Convention of States notes that the biggest safeguard is the ratification process itself. Whatever the convention comes up with still needs the backing of 38 states, whether within its original scope or outside of it.

“That means if only 13 states vote no, the answer is no. It doesn’t get much safer than that!” the Convention of States website insists.

Still, there’s no denying some measure of uncertainty. No matter how narrowly convention backers draft their resolutions, even they acknowledge they have no say in the text of the eventual amendment.

A Congressional Research Service study from 2016 noted calling a convention to vote on a specifically worded amendment is one way Congress could argue states’ applications were “defective and invalid.”

Because the Constitution gives Congress or a convention the right to “propose” amendments, calling a convention simply for an up or down vote misconstrues its function. Its role is to deliberate and propose, not to approve or disapprove.


On Wednesday, McClain and Willis introduced their bill establishing the process for selecting delegates and policing their behavior as part of the convention.

“We want to be clear on the process both before and during a convention,” McClain said, “to make sure that the runaway (convention) does not happen, the delegates do not disobey their oath and their responsibility to this great state.”

The sponsors envision an Advisory Committee, responsible for keeping tabs on the delegation and recalling members who violate rules. It would be made up of three members of the General Assembly. The House Speaker and Senate president would get one designee each and the third would be a joint selection approved by a majority in each chamber.

Among the violations that could get a delegate recalled: expressing disagreement publicly once the delegation has taken a formal position, or speaking with the media at all if they aren’t the member designated handle communications.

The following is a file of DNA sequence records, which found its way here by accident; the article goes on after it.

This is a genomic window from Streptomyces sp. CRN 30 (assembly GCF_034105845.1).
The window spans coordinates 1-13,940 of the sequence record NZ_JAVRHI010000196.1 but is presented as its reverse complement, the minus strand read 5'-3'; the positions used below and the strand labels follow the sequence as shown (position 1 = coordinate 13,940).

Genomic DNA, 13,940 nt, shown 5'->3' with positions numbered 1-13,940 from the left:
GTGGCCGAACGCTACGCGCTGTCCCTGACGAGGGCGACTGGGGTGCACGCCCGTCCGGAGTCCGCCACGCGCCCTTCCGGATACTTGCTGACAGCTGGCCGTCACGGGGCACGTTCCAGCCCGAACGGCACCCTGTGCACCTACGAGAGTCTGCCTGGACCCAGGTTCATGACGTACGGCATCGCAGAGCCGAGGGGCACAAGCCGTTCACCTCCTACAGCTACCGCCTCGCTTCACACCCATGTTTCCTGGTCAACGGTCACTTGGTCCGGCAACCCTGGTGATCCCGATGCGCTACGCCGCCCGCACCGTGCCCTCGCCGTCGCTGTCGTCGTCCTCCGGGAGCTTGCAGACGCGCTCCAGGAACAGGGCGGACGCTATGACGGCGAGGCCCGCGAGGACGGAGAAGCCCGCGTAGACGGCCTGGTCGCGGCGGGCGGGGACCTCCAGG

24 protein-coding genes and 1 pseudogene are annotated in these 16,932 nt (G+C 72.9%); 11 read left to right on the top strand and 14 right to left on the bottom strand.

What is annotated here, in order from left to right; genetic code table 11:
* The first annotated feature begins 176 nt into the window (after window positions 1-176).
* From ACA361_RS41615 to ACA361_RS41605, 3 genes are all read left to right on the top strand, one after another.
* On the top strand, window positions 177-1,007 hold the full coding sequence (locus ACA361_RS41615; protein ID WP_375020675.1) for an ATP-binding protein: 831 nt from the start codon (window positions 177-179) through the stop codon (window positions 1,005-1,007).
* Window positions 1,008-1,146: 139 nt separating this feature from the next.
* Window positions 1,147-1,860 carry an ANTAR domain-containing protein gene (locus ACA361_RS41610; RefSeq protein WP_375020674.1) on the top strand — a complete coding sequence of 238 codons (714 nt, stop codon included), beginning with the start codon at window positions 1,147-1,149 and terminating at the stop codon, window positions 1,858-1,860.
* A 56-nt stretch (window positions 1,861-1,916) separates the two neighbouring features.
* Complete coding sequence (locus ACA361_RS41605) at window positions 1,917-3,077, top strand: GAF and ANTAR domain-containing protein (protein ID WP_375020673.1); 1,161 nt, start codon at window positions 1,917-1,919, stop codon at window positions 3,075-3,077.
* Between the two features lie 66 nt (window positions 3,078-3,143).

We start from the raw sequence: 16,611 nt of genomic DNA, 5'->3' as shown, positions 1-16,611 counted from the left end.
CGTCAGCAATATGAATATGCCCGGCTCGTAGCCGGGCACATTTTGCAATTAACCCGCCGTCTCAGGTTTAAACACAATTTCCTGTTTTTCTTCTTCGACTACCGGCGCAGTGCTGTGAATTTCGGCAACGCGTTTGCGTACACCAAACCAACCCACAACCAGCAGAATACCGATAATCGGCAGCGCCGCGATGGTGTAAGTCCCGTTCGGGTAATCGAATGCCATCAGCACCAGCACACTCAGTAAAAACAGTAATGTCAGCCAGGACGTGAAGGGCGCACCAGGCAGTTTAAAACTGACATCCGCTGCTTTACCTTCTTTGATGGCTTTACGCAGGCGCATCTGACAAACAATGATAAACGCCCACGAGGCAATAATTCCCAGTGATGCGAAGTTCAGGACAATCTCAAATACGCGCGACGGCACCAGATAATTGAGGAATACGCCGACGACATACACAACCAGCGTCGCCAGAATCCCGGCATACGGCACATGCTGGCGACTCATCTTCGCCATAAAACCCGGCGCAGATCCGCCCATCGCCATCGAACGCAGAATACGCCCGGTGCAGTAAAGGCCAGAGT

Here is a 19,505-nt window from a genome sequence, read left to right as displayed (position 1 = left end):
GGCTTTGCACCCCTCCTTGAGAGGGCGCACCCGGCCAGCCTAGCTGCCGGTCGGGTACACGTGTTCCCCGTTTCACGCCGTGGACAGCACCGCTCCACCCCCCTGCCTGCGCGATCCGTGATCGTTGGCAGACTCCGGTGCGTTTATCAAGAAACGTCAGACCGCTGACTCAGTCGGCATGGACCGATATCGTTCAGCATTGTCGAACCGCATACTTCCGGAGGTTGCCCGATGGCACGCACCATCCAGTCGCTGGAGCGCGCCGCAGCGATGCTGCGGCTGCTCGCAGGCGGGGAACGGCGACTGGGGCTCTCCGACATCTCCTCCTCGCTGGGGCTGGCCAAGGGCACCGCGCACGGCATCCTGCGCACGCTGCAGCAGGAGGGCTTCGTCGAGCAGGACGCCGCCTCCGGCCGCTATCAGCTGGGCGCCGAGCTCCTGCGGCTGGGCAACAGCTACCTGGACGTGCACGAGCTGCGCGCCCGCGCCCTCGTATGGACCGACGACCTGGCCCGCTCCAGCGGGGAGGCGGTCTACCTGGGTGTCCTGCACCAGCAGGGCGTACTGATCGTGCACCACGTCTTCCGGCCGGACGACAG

“I believe the whole intent there is to have one voice for Ohio,” Willis explained. “And that that group of delegates are charged with producing that one message because there is only going to be one vote.”

State Rep. Richard Brown, D-Canal Winchester, criticized the bill for not requiring representation from both political parties in the convention delegation or the advisory committee.

“Because like it or not,” he said, “we do have two parties in this state.”

McClain insisted, “I don’t see this as a partisan issue, frankly.”

He argued with the supermajorities required for passage, “to get anything through a convention of these United States it cannot fall on party line.”

Speaking after the hearing, McClain framed the legislation as a work in progress. He chalked up the decision to cut out statewide and federal officials, but not general assembly members, to delegates not being “considered a statewide position.”

But he acknowledged, “I’ve have had some conversations with members about looking at that provision, if we should exclude state lawmakers as well. So, I don’t know what the conversations will come (to), but this is the starting point for the for the bill.”

He also referenced hearing feedback on the minimum number of years required as a U.S. citizen and a resident of Ohio as well as how to handle dual citizens.

“Ultimately it’s about getting the right people there that are going to truly represent the voice of what Ohio wants,” he said.


While the bill threatens recall for delegates who speak out of turn, it proposes far harsher penalties for those who act outside the joint resolution’s scope.

Any member who votes for or promotes a convention voting process other than one vote per state, votes for an amendment altering the Bill of Rights, the Civil War Amendments or several others, votes for an amendment beyond the joint resolution’s call, would be guilty of a third-degree felony. Accepting gifts from anyone other than a family member worth more than $200 combined gets the same treatment.

“I get where you all were going in the sense of trying to make sure that things were protected in all of that,” Rep. Latyna Humphrey, D-Columbus, said. “But do you think that the penalty might be a little too high?

“F3 is real high,” she added. “It’s very high.”